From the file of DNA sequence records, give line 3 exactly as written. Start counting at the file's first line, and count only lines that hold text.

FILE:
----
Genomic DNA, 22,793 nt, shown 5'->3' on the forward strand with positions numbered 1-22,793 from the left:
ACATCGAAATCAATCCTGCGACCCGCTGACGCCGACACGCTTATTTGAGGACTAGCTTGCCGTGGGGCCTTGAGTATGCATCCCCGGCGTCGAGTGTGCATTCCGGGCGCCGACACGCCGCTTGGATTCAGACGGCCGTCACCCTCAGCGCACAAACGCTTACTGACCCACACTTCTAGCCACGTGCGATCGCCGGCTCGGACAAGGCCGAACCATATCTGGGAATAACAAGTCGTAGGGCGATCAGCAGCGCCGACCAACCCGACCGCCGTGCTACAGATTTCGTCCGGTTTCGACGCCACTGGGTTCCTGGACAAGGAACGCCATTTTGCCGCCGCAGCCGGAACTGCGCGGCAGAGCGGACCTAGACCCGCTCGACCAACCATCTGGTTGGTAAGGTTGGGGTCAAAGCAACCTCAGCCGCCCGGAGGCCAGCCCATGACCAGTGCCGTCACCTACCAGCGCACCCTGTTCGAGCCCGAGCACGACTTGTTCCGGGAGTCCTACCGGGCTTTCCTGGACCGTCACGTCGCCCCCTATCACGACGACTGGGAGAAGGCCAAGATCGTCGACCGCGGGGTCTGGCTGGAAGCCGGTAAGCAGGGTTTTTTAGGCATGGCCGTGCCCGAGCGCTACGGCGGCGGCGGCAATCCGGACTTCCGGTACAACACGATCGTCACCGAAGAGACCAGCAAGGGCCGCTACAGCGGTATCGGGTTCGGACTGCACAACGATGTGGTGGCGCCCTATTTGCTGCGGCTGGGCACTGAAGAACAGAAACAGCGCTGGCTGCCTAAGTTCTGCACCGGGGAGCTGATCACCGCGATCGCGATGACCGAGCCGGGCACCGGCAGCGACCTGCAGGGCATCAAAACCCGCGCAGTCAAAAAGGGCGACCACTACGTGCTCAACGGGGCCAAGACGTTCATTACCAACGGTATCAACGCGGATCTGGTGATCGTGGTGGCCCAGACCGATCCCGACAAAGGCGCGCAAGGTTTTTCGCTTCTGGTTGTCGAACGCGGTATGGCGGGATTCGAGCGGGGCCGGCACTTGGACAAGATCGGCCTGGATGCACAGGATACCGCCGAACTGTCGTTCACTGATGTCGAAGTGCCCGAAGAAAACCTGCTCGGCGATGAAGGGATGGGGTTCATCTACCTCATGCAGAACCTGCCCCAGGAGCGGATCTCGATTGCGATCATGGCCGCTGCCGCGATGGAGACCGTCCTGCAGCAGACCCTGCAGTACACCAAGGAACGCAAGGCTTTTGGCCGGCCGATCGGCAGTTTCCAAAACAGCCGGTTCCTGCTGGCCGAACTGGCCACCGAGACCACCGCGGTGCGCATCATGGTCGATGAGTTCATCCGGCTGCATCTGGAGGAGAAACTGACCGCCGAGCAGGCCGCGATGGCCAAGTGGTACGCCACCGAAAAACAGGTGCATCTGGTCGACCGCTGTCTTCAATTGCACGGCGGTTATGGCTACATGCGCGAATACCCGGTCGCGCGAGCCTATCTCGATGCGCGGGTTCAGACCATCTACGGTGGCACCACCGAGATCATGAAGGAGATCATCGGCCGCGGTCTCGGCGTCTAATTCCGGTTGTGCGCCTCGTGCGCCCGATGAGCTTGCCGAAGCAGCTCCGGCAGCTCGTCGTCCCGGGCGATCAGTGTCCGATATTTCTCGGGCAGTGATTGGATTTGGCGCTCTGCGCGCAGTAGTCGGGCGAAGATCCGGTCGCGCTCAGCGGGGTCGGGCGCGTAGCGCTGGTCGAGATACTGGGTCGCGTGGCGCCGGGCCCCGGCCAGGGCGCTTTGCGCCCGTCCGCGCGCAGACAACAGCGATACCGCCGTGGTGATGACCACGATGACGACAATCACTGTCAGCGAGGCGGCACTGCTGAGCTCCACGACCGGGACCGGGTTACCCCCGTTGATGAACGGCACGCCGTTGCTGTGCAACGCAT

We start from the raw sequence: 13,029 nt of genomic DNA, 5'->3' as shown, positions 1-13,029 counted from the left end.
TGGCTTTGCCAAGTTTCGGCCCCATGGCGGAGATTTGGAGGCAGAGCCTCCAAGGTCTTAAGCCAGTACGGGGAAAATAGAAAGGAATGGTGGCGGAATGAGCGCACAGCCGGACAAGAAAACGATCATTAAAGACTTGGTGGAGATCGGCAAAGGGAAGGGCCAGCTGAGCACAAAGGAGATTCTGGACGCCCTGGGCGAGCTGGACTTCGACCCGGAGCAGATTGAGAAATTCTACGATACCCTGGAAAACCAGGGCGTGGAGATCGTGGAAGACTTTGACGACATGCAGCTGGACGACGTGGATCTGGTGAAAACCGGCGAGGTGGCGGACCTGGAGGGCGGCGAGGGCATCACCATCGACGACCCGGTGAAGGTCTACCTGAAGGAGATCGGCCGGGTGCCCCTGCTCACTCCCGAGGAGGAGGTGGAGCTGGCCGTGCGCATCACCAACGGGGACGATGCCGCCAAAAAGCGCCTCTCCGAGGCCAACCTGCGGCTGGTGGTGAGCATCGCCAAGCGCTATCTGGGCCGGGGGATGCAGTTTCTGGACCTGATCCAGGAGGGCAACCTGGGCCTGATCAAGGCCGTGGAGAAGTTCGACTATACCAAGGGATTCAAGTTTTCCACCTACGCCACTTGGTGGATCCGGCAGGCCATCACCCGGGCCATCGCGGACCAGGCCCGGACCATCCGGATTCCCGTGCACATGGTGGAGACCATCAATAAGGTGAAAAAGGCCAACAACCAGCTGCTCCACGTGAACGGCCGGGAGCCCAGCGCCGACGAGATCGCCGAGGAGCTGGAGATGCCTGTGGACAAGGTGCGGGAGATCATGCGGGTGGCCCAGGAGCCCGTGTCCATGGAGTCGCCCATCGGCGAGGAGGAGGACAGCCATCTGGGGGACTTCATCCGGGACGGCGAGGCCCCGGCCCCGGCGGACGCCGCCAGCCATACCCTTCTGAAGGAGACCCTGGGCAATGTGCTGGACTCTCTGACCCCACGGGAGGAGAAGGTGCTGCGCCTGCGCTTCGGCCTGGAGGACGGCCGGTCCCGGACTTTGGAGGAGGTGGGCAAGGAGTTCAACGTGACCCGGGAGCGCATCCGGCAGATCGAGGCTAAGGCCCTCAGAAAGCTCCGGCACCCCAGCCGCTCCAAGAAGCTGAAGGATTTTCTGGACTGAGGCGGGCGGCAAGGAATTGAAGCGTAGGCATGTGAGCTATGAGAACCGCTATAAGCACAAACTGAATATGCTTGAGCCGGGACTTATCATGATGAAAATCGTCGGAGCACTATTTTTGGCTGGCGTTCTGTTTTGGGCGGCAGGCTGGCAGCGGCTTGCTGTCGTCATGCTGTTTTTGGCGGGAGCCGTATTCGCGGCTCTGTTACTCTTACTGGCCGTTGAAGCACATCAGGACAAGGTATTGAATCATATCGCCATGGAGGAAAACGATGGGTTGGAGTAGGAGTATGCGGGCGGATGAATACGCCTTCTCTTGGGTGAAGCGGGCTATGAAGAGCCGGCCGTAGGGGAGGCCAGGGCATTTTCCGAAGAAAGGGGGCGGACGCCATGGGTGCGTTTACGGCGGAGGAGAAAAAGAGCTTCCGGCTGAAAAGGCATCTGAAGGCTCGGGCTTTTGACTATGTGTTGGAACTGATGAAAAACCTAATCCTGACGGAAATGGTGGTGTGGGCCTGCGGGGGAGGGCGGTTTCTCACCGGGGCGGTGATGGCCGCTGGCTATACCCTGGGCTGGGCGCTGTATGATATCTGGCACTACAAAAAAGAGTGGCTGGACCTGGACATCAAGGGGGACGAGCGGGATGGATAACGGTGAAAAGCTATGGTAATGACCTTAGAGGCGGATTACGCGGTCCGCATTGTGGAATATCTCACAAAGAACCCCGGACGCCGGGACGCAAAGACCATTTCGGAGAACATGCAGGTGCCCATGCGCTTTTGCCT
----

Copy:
We start from the raw sequence: 13,029 nt of genomic DNA, 5'->3' as shown, positions 1-13,029 counted from the left end.